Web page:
The predictive power of stoichiometry is derived from its ability to connect the submicroscopic and the macroscopic world. Note that 3 mol of H2O weights 54.00 grams, each mol amounts to 6.022 X 1023 molecules of H2O. There is nothing special about this number, the concept was conceived before the actual value was determined. The following two statements are equivalent and will better illustrate the concept:

THERE ARE 6 BEERS IN ONE SIX-PACK OF BEERS.
THERE ARE 6.022 X 1023 ATOMS IN ONE MOLE OF ATOMS.

None of these statements provides information about the mass of the six-pack of beers or the mole of atoms. For example, if you go to the store and buy a six-pack of 11-ounce beers, then the six-pack would weight 66 ounces. If you decide to get the 20-ounce beers six-pack, then the six-pack would weight 120 ounces. And it is still a six-pack.

The same can be said about the mole of atoms: one mole of Neon atoms weights ~20 grams, one mole of Calcium atoms weights ~40 grams. And it is still one mole.

For this experiment, consider a cation Φn+ whose oxidation state and molar mass are unknown. Such a cation will form an insoluble compound with certain ligand. Here we will use oxalic acid as the source of the oxalate ligand:

H2C2O4 --> 2 H+ + C2O42-

Only the oxalate anion is of interest here, as discussed in class, the oxalate anion has two negatively charged ends...

and will combine with the cation in a way as to neutralize the charges...

• If the cation has a +1 charge, it will combine with the anion in a 2:1 ratio and the empirical formula will be Φ2C2O4
• If the cation has a +2 charge, it will combine with the anion in a 1:1 ratio and the empirical formula will be ΦC2O4
• If the cation has a +3 charge, it will combine with the anion in a 2:3 ratio and the empirical formula will be Φ2(C2O4)3
• If the cation has a +4 charge, it will combine with the anion in a 1:2 ratio and the empirical formula will be Φ(C2O4)2

Then it is clear that if you combine different amounts of Φn+ and C2O42- they will combine and form an amount of product proportional to the amount of limiting reagent. There will be one combination of Φn+ and C2O42- that will allow all of the reagents to be used up and form the maximun amount of product. That combination is predicted by the apex point of the plot of grams of product as a function of Φn+:C2O42- ratio.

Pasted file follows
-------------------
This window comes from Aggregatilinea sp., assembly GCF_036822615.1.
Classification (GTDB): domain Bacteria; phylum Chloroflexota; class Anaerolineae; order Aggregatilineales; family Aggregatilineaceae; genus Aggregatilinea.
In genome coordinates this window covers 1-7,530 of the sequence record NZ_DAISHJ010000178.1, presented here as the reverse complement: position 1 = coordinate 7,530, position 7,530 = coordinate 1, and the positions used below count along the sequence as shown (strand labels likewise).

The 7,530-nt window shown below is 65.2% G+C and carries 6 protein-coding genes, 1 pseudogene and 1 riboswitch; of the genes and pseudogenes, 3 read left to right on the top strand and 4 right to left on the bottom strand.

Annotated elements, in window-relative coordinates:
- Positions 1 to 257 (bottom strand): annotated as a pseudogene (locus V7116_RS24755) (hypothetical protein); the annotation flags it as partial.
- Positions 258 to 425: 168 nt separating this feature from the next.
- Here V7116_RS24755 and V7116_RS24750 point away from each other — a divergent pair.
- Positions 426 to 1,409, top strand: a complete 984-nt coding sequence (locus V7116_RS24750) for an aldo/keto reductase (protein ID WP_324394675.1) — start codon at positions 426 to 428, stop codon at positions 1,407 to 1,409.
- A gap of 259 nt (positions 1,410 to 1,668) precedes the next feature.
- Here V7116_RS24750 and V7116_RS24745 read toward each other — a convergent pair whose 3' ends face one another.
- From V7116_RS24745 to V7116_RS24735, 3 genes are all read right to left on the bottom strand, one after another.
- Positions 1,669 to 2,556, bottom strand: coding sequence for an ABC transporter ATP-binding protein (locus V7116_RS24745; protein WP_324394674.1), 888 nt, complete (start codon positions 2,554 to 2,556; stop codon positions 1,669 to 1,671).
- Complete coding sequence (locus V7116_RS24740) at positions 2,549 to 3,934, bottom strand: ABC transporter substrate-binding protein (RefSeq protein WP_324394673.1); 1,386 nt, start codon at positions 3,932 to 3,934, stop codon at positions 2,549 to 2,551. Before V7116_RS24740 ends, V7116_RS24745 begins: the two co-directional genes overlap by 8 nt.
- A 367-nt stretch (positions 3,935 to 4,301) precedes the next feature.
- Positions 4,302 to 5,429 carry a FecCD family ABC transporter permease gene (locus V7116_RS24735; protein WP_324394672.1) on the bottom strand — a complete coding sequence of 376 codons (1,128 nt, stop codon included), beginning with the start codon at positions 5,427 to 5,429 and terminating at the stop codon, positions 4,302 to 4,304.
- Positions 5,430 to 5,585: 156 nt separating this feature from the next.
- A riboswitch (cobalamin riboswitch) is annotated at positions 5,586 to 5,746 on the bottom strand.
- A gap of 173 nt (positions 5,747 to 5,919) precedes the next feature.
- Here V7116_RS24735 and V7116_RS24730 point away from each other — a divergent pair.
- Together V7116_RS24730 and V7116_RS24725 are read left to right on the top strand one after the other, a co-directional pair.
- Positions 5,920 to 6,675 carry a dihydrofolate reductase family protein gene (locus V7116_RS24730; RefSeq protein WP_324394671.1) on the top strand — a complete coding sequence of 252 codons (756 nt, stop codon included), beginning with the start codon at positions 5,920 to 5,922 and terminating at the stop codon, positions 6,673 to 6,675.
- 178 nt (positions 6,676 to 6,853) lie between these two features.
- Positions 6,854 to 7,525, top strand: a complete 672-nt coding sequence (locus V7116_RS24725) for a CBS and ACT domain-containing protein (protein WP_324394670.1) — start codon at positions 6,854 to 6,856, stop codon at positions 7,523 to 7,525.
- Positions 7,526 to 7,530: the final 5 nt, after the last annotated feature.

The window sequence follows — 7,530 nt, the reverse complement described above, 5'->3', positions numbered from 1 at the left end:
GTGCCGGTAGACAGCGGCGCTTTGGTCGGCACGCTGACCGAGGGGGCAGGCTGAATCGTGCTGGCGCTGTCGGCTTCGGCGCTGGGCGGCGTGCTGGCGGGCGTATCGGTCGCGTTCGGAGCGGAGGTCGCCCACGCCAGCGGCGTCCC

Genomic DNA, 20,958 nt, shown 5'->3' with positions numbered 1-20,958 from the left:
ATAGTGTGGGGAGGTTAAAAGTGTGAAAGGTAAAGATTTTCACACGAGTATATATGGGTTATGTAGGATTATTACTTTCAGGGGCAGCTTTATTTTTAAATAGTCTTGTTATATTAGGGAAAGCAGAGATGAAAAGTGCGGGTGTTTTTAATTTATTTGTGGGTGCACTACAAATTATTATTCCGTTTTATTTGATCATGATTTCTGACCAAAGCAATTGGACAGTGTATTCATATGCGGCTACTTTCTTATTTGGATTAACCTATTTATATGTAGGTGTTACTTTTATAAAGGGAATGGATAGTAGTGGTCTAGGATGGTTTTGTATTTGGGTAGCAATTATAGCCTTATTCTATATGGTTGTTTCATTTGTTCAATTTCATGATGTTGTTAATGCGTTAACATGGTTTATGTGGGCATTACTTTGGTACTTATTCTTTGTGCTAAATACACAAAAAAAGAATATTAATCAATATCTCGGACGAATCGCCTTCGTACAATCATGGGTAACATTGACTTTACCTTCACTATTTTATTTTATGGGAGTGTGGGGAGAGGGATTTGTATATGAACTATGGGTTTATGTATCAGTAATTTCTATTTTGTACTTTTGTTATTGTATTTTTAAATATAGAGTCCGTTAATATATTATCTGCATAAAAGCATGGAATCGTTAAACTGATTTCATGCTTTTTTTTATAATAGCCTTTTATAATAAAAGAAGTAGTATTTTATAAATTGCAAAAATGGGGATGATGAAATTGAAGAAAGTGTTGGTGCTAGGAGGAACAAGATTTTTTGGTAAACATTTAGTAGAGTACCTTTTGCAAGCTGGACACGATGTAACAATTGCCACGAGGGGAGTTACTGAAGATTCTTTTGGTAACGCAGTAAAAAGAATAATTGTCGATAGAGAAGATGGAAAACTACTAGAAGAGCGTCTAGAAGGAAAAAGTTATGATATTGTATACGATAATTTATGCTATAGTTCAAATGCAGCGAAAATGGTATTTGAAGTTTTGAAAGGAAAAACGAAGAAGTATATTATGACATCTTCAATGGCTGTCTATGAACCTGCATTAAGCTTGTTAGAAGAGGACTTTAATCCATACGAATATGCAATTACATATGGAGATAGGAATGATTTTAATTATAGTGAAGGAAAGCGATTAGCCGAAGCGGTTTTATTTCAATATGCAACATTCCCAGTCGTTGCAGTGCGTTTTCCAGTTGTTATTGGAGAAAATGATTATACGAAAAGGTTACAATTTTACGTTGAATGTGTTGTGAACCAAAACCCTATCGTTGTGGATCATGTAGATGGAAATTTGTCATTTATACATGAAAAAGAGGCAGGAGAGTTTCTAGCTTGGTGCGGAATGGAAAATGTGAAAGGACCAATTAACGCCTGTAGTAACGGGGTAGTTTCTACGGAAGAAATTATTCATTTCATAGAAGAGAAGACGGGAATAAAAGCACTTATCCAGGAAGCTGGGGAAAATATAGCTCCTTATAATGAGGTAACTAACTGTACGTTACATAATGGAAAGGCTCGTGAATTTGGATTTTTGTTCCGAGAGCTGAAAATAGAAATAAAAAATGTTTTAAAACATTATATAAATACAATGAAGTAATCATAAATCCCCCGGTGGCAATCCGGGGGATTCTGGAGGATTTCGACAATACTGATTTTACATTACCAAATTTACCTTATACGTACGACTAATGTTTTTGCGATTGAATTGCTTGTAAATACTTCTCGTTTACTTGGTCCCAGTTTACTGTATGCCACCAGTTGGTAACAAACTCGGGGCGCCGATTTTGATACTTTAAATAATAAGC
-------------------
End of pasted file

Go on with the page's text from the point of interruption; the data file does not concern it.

In this experiment, different amounts of 0.100 M solutions of Φn+ and C2O42- will be combined. The number of moles of reagent can be obtained by,

n = molarity X volume

where the units of volume are Liters.

EXPERIMENTAL PROCEDURE

Each group will obtain

• One 100.0 mL beaker containing ~80.0 mL of 0.100 M Φn+
• One 100.0 mL beaker containing ~80.0 mL of 0.100 M C2O42-.
• Two burets (one for each solution)
• Six 50.0 mL beakers

Rinse buret labeled "Unknown" with DI water, then with a small amount of 0.100 M Φn+ solution, you have been given enough solution so that there is a few mL extra. Do the same with the buret labeled "Acid" using the C2O42- solution.

Dispense the Φn+ and the C2O42- solution into each of the 50.0 mL beakers. The recommended amounts are:

 Beaker # I II III IV V VI mL of 0.100 M Φn+ 4.00 6.00 8.00 16.00 18.00 20.00 mL of 0.100 M C2O42- 20.00 18.00 16.00 8.00 6.00 4.00

Note that the total volume of each solution is 24.00 mL. The burets have a readability limit of one hundreth of a mL (+/-0.01 mL) so you are expected to do measurements with such precision. The burets are labeled 0.00 at the top and 50.00 at the bottom...

Volume delivered 6.00 mL

For a 6.00 mL sample of solution whose concentration is 0.100 M, the number of mol is

n = 6.00 X 10-3 L X [0.100 mol/L] = 6.00 X 10-4 mol

For a 22.00 mL sample of solution whose concentration is 0.100 M, the number of mol is

n = 22.00 X 10-3 L X [0.100 mol/L] = 22.0 X 10-4 mol

Then the number of mol being combined in each trial are

 Beaker # I II III IV V VI Mol Φn+ X 10-4 4.00 6.00 8.00 16.00 18.00 20.00 Mol of C2O42- X 10-4 20.00 18.00 16.00 8.00 6.00 4.00